Time reporter Andrew R. Chow explained that her ‘work in 1938 turned out to be instrumental in building her legacy.’ It was the year that she staged her first solo exhibition in New York and became the first 20th-century Mexican artist to have a painting, The Frame, bought by the Louvre. 

Chow noted that she was initially referred to as the ‘wife of Diego Rivera,’ but it’s now more common for him to be overshadowed by her.  

Amazing woman: Eleanor Roosevelt was the longest-serving first lady in US history, but it was her influence after her time in the White House that earned her a spot on Time’s list

Changing the world: Roosevelt spearheaded the Universal Declaration of Human Rights as the chair of the U.N. Commission on Human Rights 

1948 Eleanor Roosevelt

Eleanor Roosevelt was first lady from 1933 to 1945, making her the longest-serving first lady in US history, but it was her influence after her time in the White House that earned her a spot on Time’s list. 

President Harry S. Truman appointed her to be America’s first delegate to the newly created United Nations after her husband, President Franklin D. Roosevelt, died in 1945. 

‘As chair of the U.N. Commission on Human Rights, she worked in the years after the Holocaust to prevent future world wars and spearheaded the Universal Declaration of Human Rights, which the General Assembly adopted on Dec. 10, 1948,’ Time writer Olivia B. Waxman wrote. 

‘Its statement that “All human beings are born free and equal in dignity and rights” is still considered a foundation of international human-rights law. It’s no wonder she called that work her “most important task.”‘ 

Original cover: Queen Elizabeth II was named the Time ‘Woman of the Year’ in 1952, the year her father, King George VI, died

Royal: The Queen, 93, still attracts world leaders and tourists to the United Kingdom nearly 70 years after she took the thrown 

1952 Queen Elizabeth II 

Queen Elizabeth II was named the Time ‘Woman of the Year’ in 1952, the year her father, King George VI, died and she assumed the responsibilities of the ruling monarch.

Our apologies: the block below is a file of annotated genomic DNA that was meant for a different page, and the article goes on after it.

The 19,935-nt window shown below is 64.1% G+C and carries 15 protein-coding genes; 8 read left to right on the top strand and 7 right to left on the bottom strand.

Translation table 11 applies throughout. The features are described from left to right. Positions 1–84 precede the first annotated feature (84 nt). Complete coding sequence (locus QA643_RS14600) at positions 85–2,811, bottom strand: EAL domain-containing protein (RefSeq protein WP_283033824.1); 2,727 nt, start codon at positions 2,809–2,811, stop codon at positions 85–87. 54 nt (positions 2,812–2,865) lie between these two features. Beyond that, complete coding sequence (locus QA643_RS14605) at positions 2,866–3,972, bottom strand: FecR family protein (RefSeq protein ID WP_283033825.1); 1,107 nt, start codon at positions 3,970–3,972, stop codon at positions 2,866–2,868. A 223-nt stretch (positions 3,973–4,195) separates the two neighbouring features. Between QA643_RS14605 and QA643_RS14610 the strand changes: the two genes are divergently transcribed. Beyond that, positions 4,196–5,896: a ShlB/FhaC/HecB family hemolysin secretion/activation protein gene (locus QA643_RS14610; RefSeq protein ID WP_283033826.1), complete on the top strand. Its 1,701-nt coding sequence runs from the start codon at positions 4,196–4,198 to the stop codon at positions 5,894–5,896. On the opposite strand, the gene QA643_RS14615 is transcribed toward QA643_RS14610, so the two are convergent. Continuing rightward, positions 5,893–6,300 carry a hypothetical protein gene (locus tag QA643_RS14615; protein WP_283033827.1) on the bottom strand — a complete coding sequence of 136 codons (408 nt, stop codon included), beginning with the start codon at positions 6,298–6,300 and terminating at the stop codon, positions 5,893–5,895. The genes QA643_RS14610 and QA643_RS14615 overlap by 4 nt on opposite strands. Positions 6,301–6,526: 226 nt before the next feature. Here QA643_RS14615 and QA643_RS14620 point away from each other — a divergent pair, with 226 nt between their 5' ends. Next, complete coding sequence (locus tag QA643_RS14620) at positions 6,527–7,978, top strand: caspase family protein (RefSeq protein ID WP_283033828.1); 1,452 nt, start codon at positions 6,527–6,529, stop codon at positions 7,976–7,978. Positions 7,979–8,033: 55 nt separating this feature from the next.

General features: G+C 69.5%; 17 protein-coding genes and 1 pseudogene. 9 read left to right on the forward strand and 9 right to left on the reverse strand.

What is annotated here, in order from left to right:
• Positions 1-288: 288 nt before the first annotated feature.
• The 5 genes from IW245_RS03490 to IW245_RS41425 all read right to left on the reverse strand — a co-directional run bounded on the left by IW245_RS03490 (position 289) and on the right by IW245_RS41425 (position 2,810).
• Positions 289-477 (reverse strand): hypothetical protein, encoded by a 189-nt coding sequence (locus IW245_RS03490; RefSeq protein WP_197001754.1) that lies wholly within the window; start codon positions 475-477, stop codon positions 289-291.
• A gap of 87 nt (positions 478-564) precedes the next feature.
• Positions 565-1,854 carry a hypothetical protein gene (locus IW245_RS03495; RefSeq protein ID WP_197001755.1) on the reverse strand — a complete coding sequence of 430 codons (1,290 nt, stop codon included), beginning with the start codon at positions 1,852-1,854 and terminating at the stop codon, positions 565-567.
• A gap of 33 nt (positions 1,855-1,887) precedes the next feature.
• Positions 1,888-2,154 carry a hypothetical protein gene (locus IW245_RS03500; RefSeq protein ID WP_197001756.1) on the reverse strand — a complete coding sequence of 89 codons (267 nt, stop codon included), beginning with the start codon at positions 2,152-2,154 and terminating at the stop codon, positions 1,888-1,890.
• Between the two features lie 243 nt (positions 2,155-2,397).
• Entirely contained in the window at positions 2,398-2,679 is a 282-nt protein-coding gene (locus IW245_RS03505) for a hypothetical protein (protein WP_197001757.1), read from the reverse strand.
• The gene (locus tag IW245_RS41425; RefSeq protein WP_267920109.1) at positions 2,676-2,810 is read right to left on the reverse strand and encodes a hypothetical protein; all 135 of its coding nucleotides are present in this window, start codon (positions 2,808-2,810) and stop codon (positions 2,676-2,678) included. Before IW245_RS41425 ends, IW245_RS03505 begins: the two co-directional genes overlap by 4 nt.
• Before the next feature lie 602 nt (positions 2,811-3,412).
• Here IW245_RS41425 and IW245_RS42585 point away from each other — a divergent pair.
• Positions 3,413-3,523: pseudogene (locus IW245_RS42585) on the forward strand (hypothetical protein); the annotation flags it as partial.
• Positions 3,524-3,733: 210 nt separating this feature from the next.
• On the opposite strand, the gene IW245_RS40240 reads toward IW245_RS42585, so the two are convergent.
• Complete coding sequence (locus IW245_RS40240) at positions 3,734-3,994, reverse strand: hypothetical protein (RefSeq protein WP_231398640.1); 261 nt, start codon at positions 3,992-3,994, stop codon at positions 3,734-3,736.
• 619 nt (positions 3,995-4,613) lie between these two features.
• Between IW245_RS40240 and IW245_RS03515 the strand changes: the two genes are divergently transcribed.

Time writer Dan Stewart noted in the issue editors wrote that the then 26-year-old  was a ‘fresh young blossom’ and her subjects hoped she would be an ‘omen of a great future.’

While the early years of her reign were marked by the decline of the British Empire, the 93-year-old royal still attracts world leaders and tourists to the United Kingdom nearly 70 years later.   

‘She has steered her family through scandal successfully enough that the next generation is poised to carry the crown forward,’ Stewart wrote. ‘Unlike her heirs, however, she remains virtually unknowable, having never allowed the media access to her private thoughts or opinions.’ 

Accomplished: Jacqueline Kennedy dedicated her time to restoring the White House and promoting historic preservation when she was first lady 

Big deal: In 1962, a record 56 million viewers tuned in to watch the first lady give a televised tour of the renovated White House

1962 Jacqueline Kennedy 

Jacqueline Kennedy became the youngest first lady in nearly 80 years when her husband, John F. Kennedy, became president in 1961. 

She was not only a fashion icon but a patron of the arts and a lover of history. As first lady, she dedicated her time to restoring the White House. She solicited artifacts from previous presidents, redesigned the rooms to reflect American history, and promoted historic preservation.       

In 1962, a record 56 million viewers tuned in to watch the first lady give a televised tour of the renovated White House.     

Natalie Portman wrote that she was ‘made the world’s most famous widow’ at the age of 34 when her husband was assassinated in Dallas in 1963.

She famously wore her pink bloodstained suit during Lyndon B. Johnson’s swearing-in, and she meticulously based JFK’s funeral, which was based on Lincoln’s, and worked to ensure his legacy.  

Jackie went on to marry shipping Greek shipping magnate Aristotle Onassis. After he died in 1975, she embarked on a successful career in publishing. While living in New York City, she advocated for preserving Grand Central Terminal and helped save the landmark from being destroyed. 

‘For a woman so aware of her public narrative, she surprisingly said, “I want to live my life, not record it,”‘ Portman wrote. ‘In our current age of obsession over how we present ourselves to the world, she is a model of one who found beauty amid tragedy to truly appreciate her precious, only life.’